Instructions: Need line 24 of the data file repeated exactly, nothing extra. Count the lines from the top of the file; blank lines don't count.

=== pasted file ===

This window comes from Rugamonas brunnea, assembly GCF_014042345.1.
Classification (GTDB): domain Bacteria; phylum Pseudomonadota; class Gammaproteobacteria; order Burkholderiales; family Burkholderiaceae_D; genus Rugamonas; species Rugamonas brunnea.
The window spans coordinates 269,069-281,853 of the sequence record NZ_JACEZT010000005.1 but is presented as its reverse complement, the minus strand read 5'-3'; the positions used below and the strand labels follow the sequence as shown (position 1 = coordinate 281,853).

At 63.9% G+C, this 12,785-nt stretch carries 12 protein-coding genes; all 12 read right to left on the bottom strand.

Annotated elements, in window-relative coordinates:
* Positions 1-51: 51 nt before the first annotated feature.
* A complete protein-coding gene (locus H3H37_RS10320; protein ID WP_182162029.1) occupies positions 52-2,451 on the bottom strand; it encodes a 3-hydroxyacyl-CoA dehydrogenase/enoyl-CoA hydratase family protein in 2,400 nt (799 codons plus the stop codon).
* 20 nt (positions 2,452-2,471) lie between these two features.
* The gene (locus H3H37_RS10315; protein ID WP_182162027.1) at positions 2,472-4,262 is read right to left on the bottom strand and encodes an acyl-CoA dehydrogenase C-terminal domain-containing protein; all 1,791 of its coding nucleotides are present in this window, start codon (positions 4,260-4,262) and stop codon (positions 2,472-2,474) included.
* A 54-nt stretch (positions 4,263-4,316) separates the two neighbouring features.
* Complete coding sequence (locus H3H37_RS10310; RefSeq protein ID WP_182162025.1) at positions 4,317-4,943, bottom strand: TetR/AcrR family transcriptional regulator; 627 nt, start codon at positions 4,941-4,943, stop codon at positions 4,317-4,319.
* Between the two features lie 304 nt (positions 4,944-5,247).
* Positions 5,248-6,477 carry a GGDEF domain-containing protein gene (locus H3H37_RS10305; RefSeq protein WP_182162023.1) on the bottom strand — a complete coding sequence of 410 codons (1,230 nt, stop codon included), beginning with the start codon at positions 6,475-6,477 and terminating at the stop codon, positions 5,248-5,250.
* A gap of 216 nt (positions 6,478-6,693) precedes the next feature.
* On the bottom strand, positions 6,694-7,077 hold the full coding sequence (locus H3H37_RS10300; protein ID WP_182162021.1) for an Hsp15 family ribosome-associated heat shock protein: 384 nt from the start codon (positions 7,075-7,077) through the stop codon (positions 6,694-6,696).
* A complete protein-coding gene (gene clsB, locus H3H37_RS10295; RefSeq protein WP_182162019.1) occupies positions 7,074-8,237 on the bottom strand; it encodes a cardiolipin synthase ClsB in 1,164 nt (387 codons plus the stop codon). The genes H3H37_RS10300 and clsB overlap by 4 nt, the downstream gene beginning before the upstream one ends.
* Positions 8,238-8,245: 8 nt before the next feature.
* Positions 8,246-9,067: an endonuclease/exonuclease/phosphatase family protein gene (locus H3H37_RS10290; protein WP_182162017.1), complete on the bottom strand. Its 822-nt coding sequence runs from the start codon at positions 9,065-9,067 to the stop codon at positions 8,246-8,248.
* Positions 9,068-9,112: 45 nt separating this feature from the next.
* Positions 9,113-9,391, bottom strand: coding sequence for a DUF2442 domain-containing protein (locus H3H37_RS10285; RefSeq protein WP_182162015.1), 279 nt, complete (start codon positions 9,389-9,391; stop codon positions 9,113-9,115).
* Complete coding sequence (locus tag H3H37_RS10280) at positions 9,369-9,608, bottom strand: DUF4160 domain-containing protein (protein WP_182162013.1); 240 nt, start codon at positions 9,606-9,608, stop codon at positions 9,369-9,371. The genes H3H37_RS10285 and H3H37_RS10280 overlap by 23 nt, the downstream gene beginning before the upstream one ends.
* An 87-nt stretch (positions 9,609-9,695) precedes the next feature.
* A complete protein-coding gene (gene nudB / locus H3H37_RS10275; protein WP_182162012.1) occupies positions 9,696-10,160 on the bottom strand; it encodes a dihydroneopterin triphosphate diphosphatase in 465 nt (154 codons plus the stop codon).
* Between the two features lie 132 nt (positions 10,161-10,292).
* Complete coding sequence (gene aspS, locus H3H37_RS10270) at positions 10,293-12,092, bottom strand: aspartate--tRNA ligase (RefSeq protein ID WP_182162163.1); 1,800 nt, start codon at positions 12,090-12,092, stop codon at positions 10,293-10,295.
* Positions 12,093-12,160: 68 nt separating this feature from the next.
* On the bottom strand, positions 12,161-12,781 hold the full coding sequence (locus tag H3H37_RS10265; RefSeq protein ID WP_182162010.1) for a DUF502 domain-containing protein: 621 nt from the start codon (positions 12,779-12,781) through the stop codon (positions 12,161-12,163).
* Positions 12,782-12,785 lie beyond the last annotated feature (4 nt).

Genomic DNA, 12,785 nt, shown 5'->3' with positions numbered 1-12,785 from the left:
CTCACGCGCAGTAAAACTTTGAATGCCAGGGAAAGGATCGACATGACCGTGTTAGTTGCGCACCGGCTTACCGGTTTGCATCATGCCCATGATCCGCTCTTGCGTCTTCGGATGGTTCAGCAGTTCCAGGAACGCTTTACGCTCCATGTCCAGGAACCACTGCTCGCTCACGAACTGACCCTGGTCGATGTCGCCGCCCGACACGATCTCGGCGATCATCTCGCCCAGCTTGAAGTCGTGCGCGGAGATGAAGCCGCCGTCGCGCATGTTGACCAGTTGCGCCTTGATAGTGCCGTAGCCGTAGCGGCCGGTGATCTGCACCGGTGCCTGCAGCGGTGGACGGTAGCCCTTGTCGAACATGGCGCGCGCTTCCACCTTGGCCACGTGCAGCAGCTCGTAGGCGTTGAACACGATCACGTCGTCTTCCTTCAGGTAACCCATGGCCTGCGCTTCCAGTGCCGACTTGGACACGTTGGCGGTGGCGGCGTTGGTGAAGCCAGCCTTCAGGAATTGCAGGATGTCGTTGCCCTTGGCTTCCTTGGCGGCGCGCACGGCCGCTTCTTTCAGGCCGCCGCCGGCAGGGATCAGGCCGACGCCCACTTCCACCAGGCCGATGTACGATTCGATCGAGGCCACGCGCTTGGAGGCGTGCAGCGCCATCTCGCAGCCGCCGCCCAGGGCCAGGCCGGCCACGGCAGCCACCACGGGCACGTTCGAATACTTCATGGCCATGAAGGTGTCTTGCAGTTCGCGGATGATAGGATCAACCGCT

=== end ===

* Between the two features lie 132 nt (positions 10,161-10,292).